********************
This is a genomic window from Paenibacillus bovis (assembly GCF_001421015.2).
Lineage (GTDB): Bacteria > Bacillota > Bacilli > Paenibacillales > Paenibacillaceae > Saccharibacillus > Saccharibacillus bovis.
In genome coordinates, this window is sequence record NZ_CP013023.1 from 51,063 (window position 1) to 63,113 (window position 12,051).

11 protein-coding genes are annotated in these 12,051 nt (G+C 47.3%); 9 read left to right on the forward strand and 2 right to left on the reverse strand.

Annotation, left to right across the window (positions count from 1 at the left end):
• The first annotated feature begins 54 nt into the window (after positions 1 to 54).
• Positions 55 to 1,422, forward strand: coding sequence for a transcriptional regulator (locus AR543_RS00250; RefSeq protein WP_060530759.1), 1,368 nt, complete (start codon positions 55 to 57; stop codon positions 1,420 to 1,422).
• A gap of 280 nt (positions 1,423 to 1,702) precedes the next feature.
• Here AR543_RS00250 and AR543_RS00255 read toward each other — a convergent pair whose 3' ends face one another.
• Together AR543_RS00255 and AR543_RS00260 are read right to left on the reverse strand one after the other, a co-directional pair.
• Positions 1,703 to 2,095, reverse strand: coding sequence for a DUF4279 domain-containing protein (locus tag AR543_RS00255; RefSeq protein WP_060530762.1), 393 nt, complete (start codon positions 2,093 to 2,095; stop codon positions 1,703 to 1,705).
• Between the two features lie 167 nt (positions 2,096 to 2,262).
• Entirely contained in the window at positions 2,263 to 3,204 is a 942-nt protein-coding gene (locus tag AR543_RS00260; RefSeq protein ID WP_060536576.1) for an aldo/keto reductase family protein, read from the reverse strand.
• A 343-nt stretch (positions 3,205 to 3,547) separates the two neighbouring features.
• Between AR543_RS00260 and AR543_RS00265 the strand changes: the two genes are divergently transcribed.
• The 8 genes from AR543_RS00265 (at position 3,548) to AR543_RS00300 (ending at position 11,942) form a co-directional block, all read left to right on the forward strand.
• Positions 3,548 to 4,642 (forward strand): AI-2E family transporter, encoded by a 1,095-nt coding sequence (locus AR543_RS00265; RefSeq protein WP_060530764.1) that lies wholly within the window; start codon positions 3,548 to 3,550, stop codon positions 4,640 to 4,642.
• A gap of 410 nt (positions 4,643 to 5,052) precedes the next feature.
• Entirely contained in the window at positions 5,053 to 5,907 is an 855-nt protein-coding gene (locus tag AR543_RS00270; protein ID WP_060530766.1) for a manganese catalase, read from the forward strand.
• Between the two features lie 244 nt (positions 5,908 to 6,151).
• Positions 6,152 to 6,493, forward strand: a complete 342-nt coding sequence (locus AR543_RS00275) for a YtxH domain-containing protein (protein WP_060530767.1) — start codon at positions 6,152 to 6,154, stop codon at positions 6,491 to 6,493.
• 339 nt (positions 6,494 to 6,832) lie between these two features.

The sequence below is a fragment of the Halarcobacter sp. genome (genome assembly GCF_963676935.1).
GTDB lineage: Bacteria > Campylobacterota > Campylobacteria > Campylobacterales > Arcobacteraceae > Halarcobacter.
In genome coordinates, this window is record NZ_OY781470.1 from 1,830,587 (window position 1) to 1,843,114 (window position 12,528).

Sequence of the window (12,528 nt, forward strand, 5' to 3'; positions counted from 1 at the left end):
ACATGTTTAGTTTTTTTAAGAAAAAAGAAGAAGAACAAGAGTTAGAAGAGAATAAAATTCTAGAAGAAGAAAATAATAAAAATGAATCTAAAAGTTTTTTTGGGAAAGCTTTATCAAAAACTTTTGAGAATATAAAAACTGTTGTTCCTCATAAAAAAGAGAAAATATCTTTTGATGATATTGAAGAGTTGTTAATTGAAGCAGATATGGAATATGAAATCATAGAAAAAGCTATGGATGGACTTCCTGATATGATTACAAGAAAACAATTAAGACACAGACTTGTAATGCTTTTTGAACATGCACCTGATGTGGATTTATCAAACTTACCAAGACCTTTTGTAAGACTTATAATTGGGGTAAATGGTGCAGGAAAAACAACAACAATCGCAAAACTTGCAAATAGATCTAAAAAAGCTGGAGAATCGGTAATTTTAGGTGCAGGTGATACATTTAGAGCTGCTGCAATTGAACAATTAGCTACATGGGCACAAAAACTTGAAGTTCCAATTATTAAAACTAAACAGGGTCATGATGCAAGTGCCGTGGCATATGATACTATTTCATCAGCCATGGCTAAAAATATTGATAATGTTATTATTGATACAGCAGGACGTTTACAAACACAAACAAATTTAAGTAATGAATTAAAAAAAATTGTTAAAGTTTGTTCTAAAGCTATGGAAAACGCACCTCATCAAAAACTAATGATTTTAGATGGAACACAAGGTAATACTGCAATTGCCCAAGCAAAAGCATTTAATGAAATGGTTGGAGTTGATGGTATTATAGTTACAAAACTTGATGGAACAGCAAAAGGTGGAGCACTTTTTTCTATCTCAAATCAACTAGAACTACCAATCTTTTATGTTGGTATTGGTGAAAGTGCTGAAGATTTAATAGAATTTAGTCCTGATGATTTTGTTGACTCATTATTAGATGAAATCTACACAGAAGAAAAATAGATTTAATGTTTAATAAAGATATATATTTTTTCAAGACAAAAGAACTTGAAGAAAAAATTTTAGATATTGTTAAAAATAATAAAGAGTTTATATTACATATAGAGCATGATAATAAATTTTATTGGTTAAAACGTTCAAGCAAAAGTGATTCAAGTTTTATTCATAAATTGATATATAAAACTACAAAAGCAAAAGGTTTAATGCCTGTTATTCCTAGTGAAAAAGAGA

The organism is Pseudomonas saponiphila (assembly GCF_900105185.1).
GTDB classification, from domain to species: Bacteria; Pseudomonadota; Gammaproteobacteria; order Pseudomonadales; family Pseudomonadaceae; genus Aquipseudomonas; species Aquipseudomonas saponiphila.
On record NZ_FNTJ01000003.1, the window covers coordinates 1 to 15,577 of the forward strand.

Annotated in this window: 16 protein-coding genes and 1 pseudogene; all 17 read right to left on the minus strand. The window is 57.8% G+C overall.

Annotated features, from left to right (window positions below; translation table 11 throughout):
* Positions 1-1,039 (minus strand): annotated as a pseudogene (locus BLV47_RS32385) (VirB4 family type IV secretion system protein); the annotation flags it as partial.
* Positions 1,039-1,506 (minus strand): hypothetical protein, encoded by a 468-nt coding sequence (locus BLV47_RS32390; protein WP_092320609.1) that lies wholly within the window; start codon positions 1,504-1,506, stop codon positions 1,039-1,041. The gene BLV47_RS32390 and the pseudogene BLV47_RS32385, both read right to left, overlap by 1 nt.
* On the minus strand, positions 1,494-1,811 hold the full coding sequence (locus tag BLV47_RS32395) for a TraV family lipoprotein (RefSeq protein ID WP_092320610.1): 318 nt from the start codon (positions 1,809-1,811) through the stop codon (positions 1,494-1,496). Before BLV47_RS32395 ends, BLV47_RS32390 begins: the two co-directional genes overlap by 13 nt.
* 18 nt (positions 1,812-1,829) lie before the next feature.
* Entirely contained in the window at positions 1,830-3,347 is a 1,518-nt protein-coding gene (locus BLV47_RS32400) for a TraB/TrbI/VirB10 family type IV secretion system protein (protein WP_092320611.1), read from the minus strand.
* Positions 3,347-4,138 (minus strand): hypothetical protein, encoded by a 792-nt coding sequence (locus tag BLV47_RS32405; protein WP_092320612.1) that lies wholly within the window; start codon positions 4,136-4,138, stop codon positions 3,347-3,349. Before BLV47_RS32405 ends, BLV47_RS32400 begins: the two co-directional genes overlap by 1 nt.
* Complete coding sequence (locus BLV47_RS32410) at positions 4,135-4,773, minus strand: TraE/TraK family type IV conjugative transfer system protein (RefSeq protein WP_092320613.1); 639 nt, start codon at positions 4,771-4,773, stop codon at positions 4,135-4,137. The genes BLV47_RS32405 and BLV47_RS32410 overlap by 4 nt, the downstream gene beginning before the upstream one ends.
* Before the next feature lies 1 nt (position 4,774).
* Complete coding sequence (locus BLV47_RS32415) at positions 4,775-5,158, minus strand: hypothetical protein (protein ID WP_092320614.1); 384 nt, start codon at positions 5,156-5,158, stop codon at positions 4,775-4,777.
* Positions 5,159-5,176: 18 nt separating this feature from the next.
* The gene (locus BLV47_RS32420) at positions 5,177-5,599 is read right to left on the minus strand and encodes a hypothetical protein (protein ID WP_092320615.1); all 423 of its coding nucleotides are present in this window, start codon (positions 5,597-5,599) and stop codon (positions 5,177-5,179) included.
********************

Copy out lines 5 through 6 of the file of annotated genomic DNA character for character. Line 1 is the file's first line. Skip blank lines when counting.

Annotation, left to right across the window (positions count from 1 at the left end):
• The first annotated feature begins 54 nt into the window (after positions 1 to 54).